Posts Tagged ‘pcb’

Experimenting with DIY PCB dyeing

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This past weekend I experimented with dyeing some etched PCBs. I used Rit dye easily found in grocery stores. It was quick and dirty. I just boiled some water, mixed in a heavy concentration of black dye and let it sit for a couple of hours.
dyed pcbs


The dye worked well enough. Rather than just soaking in a cooling dye, I should have been applying a constant heat and agitating the solution in order to get a darker saturation. And when removing flux after soldering the board, dye came off as well. But in general this is a promising way to make nicer looking DIY PCB boards in the future.

Triple sensor board building

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The SALAMANDER triple sensor boards arrived and are under construction by students in the Gadget Lab at the University of Louisville. We used a laser-cut mylar stencil from Pololu to stencil solder paste onto the pads, then students placed the parts and we reflowed the solder on a hotplate. These boards were previously hand-soldered, but we need 50 of them for the summer so that had to change. If you’re considering the hotplate method, it is very very good and you should try it. The Gadget Lab has a fancy “lab” hotplate but I have just acquired the $20 Target skillet and will try it soon with that. We do all the surface-mount parts this way, then stick on a few through-hole connectors. The staggered SparkFun connector footprint does hold the connectors in place nicely (though much better for the 3-pin ones than the 2-pin parts) Now we have 27 working boards, and the bottleneck has moved to testing and sensor calibration. One person’s bottleneck is another person’s summer research project!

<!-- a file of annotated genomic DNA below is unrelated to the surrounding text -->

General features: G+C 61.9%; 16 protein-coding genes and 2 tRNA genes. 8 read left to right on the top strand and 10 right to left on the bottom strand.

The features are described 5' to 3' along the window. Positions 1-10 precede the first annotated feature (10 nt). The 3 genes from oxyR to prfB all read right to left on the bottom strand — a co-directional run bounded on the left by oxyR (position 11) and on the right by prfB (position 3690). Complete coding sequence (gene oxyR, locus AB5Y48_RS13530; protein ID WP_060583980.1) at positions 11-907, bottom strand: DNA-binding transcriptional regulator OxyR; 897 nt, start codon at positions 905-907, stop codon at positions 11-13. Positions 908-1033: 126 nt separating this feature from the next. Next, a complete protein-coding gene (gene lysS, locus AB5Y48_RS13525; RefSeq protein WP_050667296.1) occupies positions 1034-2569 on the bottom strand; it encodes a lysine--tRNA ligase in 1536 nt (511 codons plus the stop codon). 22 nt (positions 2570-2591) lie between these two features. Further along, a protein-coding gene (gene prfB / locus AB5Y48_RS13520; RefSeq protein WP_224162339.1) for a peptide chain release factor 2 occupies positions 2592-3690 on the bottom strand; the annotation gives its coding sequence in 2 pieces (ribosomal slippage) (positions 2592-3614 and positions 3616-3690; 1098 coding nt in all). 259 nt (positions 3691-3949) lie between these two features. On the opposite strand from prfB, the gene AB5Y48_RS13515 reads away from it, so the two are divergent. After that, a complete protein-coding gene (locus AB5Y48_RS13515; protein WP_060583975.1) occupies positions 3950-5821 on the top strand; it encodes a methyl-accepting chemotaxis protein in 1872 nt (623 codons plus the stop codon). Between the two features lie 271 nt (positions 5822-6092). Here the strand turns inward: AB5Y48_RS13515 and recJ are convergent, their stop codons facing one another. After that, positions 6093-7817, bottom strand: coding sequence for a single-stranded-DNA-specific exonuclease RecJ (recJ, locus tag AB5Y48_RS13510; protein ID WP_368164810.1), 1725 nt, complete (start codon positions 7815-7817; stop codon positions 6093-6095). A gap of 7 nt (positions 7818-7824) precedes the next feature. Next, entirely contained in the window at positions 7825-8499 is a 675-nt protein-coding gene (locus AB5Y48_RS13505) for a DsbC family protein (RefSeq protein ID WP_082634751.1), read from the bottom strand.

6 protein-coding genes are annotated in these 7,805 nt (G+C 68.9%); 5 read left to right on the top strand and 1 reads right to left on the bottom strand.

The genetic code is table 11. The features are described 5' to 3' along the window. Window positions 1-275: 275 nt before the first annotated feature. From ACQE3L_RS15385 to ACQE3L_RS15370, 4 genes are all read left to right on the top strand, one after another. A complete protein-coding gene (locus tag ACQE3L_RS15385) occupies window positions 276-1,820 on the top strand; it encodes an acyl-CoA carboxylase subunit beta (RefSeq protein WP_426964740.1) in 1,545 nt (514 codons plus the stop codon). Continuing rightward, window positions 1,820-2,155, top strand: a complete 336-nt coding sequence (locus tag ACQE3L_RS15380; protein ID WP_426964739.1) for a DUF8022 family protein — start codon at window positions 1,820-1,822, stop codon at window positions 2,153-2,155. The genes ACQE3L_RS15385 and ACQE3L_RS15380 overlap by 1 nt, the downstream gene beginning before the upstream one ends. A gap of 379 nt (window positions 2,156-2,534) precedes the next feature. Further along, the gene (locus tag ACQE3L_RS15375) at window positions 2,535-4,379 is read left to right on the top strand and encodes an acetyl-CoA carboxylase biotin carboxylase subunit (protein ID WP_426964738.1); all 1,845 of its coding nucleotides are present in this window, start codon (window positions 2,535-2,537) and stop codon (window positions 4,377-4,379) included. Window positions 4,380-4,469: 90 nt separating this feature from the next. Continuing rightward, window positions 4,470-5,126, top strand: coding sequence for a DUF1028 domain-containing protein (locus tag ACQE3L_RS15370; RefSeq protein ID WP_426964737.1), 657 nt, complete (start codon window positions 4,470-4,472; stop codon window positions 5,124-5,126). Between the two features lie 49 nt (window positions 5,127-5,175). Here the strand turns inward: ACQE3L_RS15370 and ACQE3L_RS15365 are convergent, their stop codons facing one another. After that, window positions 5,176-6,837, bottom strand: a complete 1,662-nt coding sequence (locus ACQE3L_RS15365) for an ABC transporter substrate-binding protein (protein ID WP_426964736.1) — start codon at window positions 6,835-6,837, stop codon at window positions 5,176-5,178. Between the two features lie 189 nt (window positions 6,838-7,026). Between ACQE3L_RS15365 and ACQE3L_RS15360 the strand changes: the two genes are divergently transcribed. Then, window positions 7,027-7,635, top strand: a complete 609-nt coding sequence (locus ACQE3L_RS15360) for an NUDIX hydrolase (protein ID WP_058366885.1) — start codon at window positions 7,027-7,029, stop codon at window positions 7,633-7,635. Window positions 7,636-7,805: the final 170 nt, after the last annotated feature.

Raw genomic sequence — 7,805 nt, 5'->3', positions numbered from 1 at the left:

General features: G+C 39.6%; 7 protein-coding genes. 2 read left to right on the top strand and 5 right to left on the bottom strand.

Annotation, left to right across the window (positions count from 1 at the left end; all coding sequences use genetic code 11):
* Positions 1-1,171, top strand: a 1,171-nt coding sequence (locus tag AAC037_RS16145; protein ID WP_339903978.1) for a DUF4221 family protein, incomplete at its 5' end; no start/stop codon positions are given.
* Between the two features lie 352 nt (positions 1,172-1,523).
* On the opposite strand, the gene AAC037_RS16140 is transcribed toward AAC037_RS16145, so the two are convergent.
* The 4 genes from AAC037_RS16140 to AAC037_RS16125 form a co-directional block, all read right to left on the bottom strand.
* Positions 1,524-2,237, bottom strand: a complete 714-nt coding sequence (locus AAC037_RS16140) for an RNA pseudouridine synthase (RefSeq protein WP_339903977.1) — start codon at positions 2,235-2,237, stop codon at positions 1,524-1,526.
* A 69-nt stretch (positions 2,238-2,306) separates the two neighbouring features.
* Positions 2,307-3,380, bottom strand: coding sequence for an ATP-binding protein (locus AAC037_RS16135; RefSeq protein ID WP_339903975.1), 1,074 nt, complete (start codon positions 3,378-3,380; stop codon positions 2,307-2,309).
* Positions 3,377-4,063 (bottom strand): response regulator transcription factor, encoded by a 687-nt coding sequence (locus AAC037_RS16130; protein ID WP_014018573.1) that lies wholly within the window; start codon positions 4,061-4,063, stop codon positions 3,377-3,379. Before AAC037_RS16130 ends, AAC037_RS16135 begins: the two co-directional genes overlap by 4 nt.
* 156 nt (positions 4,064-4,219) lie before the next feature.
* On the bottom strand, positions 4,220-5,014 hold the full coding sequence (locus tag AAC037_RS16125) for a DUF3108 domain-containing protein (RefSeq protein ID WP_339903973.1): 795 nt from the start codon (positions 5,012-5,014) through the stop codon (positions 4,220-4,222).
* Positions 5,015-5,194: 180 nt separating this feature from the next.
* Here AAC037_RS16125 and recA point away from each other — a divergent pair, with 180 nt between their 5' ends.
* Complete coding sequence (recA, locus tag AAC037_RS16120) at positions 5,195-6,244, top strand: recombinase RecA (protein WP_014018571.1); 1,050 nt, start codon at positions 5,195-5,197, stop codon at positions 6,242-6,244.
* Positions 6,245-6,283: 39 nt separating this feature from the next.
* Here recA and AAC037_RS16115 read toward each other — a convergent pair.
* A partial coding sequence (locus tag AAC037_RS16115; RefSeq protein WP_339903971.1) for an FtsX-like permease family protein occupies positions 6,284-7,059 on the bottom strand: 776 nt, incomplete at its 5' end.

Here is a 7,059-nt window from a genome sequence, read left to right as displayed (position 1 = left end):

Triple sensor board

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Eagle layout for triple sensor board

This sensor board is for summer 2010 research students to carry out studies of sediment transport in streams. It’s for the SALAMANDER project: Serial Amphibious Linear Arrays of Micro And Nano Devices for Environmental Research.

It is mostly connectors with a few chips in between to sense ambient light levels, flow velocity and temperature. For the first time, I tried the SparkFun staggered Eagle footprints that are supposed to hold the connectors tightly during assembly and soldering. A solder stencil for the red pads is also on the way.

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